The process of ending a marriage can be lengthy and painful. During the months or even years it can take to finalize things legally, a lot can happen. In an all-too-common scenario, many people discover after their initial steps towards divorce that their spouse opened new credit cards or lines of credit in their names, leaving them with thousands of dollars of coerced debt.
While it has long been a crime to steal someone’s identity, a new law in Texas will protect victims of coerced debt and allow individuals to file charges against their exes for spousal identity theft. In some cases, stealing a partner’s identity can even be prosecuted as a form of domestic violence, according to the non-profit organization Vera House.
This law is not so much “new” as that it provides a very important clarification. Previously, identity theft was limited to using someone’s information without their consent. In the case of divorce proceedings, it might seem obvious that one partner in the marriage did not consent for their soon-to-be ex-spouse to use their information. However, in divorces in which domestic violence has played a role, this law now covers individuals who knew their information was being used during the time they were married but were powerless to stop it for some reason, leading to coerced debt.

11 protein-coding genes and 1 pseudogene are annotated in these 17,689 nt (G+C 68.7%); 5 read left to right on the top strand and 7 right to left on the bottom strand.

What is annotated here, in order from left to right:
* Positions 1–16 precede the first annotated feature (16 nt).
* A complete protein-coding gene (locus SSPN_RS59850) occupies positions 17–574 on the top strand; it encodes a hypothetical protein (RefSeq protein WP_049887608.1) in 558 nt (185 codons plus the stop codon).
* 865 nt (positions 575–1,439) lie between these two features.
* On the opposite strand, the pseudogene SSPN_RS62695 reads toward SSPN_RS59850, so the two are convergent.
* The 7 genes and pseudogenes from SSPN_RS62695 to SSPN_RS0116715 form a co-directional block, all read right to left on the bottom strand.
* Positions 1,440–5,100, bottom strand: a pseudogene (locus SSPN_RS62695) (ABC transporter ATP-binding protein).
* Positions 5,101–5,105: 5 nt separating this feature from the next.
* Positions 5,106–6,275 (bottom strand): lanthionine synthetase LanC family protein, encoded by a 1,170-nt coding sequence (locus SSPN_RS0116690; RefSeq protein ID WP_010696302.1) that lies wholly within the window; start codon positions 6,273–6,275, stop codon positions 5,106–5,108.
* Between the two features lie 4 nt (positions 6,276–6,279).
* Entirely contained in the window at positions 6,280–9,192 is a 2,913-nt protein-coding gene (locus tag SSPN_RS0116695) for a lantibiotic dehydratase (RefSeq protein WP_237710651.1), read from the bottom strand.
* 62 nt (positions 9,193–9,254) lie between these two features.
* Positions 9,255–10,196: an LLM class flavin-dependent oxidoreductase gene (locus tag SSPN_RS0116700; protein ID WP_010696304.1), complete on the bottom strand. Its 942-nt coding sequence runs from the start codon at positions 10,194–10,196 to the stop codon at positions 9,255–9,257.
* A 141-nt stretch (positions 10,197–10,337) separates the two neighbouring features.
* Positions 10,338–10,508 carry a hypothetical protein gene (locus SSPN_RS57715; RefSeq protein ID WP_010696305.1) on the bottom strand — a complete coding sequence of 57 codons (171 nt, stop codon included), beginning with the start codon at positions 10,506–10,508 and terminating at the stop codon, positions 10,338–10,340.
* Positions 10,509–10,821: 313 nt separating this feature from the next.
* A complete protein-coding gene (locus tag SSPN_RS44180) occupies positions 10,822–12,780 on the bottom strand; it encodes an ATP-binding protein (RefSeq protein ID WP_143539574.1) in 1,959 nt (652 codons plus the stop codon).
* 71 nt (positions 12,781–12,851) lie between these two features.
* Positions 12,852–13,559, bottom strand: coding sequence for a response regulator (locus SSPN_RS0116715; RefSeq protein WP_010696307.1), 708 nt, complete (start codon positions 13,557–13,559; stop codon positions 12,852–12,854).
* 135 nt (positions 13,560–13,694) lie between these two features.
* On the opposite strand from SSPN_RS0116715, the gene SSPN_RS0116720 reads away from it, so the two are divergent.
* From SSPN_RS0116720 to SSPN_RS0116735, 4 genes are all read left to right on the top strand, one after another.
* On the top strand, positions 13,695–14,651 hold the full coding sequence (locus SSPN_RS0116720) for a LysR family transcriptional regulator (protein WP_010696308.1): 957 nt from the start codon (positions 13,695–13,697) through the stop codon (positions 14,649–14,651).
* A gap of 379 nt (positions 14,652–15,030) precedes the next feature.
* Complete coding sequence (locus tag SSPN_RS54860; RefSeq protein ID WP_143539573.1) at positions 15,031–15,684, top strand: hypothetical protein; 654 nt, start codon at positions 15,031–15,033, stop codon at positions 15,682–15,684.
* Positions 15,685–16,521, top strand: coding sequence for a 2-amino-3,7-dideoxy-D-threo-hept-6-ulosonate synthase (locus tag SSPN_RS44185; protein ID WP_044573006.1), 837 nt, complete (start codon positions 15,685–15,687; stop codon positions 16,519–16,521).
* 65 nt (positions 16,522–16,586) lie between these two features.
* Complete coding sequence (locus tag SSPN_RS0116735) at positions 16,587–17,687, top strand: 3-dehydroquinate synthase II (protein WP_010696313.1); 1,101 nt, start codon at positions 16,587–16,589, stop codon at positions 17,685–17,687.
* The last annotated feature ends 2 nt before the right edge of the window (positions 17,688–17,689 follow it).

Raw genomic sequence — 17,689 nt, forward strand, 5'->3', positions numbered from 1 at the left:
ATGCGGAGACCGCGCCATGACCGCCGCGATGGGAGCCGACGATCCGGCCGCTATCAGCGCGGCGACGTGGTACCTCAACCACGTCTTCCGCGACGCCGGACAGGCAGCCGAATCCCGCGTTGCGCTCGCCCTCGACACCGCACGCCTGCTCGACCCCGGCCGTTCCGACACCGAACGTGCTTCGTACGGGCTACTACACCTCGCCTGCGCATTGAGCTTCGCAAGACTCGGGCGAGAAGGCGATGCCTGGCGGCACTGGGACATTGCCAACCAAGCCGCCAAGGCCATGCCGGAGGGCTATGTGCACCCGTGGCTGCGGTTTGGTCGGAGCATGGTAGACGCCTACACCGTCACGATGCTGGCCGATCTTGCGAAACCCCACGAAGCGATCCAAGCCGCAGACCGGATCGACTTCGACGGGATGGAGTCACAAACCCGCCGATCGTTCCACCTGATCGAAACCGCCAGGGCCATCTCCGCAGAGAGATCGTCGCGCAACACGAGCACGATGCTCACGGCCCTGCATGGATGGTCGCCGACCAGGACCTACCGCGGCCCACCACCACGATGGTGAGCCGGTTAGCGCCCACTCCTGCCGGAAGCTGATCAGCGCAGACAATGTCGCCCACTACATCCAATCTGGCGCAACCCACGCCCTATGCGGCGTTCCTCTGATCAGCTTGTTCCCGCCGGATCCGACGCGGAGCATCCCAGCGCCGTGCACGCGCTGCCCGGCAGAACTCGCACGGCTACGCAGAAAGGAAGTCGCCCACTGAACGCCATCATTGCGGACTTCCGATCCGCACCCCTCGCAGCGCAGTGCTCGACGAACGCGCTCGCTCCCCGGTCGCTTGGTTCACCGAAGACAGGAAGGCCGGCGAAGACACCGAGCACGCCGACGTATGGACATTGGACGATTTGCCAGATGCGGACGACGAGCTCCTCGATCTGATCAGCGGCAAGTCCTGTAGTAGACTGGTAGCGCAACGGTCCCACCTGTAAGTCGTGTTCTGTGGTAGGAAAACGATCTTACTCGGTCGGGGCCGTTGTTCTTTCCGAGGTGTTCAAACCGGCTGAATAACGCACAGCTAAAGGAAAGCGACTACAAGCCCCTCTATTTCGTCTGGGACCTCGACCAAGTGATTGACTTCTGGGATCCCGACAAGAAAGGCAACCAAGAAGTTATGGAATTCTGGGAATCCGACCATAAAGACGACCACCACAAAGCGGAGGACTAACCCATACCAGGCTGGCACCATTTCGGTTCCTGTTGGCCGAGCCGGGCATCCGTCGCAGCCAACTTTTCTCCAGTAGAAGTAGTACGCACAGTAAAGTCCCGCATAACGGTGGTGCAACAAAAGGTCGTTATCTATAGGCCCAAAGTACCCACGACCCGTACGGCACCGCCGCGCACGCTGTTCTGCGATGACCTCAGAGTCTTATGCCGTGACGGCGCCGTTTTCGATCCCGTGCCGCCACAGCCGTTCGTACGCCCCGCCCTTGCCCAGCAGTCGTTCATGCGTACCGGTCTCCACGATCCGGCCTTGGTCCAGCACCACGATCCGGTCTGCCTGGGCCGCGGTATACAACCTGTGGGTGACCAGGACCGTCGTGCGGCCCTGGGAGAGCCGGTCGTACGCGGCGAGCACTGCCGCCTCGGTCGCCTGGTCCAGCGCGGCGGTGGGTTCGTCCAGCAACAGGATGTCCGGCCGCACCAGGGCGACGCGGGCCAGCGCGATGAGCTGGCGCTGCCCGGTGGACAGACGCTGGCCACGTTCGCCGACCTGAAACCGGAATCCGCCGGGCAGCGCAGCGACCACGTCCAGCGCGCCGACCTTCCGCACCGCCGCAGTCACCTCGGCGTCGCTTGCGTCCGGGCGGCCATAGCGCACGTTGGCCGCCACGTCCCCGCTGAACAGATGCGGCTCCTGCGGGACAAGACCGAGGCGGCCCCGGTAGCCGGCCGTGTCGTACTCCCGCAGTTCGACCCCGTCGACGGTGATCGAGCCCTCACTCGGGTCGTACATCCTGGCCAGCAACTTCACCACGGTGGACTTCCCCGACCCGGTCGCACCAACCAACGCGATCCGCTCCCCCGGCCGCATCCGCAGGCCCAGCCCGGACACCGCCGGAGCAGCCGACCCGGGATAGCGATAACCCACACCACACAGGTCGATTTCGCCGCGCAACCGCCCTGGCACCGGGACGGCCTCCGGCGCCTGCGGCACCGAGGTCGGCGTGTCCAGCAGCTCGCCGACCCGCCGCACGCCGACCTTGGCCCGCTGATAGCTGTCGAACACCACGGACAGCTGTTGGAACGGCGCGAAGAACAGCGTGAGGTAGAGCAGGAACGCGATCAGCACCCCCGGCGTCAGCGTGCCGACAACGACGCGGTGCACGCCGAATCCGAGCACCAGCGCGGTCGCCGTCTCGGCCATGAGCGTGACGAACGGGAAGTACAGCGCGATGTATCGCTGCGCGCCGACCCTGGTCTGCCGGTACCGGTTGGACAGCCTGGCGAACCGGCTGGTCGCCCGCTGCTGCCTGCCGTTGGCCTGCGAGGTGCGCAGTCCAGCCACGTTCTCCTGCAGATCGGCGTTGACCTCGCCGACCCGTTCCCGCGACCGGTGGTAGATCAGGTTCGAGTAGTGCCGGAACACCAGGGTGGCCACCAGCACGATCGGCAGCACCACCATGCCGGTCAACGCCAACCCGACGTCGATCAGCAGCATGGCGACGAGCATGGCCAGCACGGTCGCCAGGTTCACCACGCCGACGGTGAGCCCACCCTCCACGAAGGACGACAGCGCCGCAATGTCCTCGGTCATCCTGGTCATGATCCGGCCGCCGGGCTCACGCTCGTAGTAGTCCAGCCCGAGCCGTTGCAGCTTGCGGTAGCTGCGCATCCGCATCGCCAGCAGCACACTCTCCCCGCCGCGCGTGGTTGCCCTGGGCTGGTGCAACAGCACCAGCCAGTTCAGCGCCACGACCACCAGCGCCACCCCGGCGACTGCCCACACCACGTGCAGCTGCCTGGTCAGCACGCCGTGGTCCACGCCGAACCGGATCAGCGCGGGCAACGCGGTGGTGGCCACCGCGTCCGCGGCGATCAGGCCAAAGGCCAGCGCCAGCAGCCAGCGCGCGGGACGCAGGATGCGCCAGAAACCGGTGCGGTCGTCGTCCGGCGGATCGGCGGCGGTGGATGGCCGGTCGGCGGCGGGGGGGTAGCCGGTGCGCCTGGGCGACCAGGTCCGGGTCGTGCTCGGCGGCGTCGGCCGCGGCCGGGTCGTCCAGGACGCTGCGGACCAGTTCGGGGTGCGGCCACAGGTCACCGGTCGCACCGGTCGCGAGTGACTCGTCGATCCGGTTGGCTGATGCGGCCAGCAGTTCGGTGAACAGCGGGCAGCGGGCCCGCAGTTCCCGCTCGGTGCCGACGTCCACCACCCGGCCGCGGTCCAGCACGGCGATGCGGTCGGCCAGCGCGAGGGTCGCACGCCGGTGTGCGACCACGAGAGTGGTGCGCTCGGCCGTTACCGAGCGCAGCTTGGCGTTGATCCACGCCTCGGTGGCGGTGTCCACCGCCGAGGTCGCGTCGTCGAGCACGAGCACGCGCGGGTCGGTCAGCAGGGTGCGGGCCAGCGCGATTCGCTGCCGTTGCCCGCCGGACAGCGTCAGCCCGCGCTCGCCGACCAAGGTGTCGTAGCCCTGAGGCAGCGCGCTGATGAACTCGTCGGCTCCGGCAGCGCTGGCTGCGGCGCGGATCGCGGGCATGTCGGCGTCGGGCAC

Coerced debt is now a crime under this law. This can include a partner who has threatened you and one who has maintained tight control over all income sources. If you are facing a divorce and your partner has established debt in your name that you did not agree to but could not prevent for some reason, you may have options under this law. A qualified attorney, victim resource center or other agency may be able to tell you more, and the Identity Theft Resource Center is always available to help anyone with concerns or questions.
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